More giving than taking
Koha is the gift that keeps on giving, according to two women who have started a free goods exchange in Waitangirua.
Paula MacEwan and Jasmine Taankink started the Porirua Koha Shed on Facebook in August, and within a fortnight had enough response to open a real shed where people can give and take freely according to need.
‘‘ It’s just very quickly grown into a bigger thing,’’ Ms MacEwan says.
Beds, TVs, pianos, clothes, books and toys can all be found at the shed. There is no limit on how much people can take, but there is just as much flowing in as out, Ms MacEwan says.
‘‘There’s a human effect – when someone takes a box of stuff, they feel obligated to bring back seven.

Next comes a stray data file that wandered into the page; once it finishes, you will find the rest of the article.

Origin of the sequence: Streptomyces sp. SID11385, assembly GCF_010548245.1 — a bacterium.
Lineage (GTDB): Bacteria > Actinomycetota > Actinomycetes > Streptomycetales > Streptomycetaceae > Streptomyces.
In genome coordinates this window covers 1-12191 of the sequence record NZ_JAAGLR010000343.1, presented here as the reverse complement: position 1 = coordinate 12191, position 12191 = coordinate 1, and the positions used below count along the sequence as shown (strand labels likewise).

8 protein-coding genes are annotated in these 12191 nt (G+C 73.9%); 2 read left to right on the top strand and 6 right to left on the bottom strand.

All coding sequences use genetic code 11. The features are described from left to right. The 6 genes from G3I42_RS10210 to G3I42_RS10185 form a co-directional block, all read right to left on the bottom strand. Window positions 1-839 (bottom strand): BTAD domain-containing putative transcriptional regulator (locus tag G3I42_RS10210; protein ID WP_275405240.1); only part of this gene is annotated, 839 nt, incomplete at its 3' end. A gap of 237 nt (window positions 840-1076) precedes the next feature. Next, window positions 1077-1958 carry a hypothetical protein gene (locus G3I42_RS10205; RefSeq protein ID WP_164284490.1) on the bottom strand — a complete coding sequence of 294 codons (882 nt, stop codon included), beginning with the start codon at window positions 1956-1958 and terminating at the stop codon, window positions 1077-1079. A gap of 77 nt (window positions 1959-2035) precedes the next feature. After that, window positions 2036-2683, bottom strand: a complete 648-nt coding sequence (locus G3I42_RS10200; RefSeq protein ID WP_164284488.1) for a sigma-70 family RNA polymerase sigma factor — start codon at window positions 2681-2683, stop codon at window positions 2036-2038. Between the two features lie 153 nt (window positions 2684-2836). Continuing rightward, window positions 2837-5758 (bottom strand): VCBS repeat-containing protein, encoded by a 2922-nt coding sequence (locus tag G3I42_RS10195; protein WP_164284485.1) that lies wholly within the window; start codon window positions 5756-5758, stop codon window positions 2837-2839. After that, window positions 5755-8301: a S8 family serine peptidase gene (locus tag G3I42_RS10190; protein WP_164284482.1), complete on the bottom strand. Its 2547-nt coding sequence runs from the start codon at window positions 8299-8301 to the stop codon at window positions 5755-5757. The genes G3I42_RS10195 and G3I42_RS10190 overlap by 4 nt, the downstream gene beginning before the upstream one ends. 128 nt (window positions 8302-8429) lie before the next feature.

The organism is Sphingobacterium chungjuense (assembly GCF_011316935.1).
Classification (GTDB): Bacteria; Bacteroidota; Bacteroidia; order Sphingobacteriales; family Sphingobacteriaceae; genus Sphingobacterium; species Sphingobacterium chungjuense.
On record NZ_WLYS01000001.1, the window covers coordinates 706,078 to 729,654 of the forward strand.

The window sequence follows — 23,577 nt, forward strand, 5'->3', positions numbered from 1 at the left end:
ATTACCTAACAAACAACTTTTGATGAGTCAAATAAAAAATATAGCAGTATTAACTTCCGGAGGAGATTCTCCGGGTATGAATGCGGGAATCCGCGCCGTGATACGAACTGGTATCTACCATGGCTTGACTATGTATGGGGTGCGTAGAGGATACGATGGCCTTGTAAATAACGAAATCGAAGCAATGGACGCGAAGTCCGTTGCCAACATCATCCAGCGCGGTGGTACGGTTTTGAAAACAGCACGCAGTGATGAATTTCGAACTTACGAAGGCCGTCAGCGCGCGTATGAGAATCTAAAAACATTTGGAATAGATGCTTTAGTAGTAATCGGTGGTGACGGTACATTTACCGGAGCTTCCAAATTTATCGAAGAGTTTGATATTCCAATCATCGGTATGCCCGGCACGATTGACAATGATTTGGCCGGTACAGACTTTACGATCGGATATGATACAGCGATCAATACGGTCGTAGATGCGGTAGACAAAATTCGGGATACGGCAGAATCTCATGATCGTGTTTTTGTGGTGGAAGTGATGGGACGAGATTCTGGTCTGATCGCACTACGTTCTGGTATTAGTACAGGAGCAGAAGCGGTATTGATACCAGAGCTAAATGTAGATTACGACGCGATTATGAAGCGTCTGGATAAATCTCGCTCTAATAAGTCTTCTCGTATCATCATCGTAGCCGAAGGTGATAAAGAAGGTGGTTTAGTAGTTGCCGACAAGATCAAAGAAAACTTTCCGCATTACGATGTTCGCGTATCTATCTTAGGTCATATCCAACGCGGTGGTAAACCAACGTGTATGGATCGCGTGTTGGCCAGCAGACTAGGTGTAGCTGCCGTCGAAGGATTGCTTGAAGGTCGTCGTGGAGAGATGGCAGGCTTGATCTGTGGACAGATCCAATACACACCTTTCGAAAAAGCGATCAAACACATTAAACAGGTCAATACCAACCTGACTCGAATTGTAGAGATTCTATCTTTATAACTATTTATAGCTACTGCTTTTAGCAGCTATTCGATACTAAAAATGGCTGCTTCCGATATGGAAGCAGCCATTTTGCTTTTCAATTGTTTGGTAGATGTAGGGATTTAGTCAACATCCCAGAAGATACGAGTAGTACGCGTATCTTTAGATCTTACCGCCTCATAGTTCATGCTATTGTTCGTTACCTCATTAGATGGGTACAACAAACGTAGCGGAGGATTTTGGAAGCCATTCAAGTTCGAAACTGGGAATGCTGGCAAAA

‘‘It’s a beautiful thing, the act of giving.’’
The pair accept any reasons for people visiting the shed – even if they on-sell what they take.
‘‘It doesn’t matter where it goes, as long as it’s helping someone,’’ Ms MacEwan says.
The casual nature of the shed will appeal to people in need, Ms Taankink says.
‘‘ That’s the difference between this and some other helpful agencies – there’s no forms and no rules about how much you can have. If someone has a newborn baby and they want to take all the newborn baby clothes, that’s OK.’’
Ms Taankink says the shed is all about the community sharing resources and saving perfectly good possessions from the tip.
Give and take: Porirua Koha Shed managers Paula MacEwan and Jasmine Taankink say more is given to the goods exchange than is taken away by those in need.